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Ann N Y Acad Sci. 2008 Nov;1144:90-6. doi: 10.1196/annals.1418.007.

Neurokinin-1 receptor expression and function in human macrophages and brain: perspective on the role in HIV neuropathogenesis.

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Division of Allergy and Immunology, Joseph Stokes Jr Research Institute at the Children's Hospital of Philadelphia, Department of Pediatrics, University of Pennsylvania School of Medicine, Philadelphia, PA 19104, USA.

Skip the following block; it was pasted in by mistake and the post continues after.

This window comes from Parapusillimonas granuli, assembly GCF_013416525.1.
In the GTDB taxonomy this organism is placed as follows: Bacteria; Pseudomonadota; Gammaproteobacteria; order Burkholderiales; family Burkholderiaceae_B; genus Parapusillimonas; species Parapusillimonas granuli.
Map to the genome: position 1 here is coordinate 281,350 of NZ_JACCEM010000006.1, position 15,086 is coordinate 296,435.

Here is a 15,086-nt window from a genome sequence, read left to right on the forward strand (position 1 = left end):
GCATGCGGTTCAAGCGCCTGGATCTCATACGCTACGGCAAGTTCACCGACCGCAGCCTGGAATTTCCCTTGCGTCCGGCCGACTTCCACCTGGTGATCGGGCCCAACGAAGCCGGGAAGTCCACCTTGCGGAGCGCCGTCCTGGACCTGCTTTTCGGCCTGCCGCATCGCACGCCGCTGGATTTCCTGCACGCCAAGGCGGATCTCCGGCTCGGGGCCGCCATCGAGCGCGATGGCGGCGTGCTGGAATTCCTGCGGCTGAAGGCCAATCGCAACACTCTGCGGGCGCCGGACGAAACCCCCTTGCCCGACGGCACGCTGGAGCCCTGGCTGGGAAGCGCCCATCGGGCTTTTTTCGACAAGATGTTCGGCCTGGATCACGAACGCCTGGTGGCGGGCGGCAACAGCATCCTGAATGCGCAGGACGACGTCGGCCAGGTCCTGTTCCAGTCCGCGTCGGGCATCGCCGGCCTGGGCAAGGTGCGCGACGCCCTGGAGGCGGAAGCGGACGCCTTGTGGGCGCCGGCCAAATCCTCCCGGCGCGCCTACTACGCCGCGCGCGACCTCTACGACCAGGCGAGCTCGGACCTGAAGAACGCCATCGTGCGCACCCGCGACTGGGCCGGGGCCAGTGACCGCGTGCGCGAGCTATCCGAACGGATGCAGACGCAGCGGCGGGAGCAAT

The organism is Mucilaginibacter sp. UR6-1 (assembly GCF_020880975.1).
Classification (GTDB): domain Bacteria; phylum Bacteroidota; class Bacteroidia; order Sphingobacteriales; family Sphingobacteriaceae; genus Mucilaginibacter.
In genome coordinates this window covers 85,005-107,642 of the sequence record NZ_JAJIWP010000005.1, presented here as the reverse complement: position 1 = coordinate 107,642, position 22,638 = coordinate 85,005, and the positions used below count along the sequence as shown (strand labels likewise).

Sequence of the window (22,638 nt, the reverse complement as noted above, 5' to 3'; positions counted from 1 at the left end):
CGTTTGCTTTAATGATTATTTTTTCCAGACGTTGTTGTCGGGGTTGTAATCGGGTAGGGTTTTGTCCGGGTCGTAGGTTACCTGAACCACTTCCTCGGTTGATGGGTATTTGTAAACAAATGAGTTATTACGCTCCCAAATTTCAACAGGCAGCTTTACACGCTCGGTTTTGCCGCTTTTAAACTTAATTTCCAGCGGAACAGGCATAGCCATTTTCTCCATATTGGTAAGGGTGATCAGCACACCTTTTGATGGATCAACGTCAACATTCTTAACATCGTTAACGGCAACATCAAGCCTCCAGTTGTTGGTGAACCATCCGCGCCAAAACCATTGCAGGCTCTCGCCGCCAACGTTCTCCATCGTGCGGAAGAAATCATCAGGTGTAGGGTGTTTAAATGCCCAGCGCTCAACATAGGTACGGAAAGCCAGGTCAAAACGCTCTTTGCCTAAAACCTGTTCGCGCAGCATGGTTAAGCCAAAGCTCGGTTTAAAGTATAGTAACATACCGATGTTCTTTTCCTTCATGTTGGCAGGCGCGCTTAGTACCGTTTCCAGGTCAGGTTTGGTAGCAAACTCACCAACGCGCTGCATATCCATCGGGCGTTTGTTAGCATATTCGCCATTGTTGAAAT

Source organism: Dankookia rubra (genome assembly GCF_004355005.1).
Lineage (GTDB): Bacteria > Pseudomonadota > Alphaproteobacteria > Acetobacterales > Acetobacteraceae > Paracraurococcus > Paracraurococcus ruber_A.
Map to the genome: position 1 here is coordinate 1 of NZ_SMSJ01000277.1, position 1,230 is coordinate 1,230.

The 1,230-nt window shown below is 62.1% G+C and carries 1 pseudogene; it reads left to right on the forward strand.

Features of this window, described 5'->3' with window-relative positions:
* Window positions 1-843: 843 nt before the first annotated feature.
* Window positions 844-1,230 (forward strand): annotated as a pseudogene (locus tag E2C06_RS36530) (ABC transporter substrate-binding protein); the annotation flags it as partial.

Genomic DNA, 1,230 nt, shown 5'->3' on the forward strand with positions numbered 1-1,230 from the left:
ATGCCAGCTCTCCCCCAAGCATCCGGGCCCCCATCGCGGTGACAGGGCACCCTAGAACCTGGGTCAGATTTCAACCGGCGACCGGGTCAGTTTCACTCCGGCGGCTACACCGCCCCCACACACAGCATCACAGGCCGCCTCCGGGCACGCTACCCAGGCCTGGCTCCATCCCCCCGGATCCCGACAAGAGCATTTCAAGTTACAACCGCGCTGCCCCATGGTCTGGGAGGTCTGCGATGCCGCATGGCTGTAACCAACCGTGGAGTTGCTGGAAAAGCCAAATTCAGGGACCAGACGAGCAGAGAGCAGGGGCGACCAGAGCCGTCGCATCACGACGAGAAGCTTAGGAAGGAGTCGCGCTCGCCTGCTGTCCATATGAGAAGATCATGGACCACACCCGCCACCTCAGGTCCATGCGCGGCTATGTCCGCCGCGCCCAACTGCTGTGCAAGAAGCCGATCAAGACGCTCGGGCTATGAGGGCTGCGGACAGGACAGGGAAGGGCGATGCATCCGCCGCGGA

Substance P (SP) is upregulated in HIV infection in adult men and women, as determined by increased plasma levels. There is a reciprocal and bidirectional relationship between substance P and HIV in HIV-infected monocyte-derived macrophages and cell lines (e.g., THP-1). Substance P up-regulates HIV and HIV up-regulates SP protein expression. Neurokinin-1 receptor (NK1R) antagonists inhibit HIV infectivity through downregulation of the chemokine receptor, CCR5, and downregulation of HIV LTR. Neurokinin-1 receptor is expressed in full-length and truncated forms. The full-length NK1R is capable of signaling, whereas the truncated NK1R primes the chemokine receptor CCR5. Both full-length and truncated NK1R are expressed in several brain regions in human autopsy brains. SP-NK1R interactions have regulatory roles in inflammation and infection. The differential expression of truncated and full-length NK1R has important biological consequences. These include receptor-receptor interaction (e.g., NK1R-CCR5); changes in expression during cell differentiation (e.g., THP-1 cells); and differences in regional tissue distribution (e.g., differences in different brain regions). NK1R-SP receptor pathways are important cell regulatory pathways.

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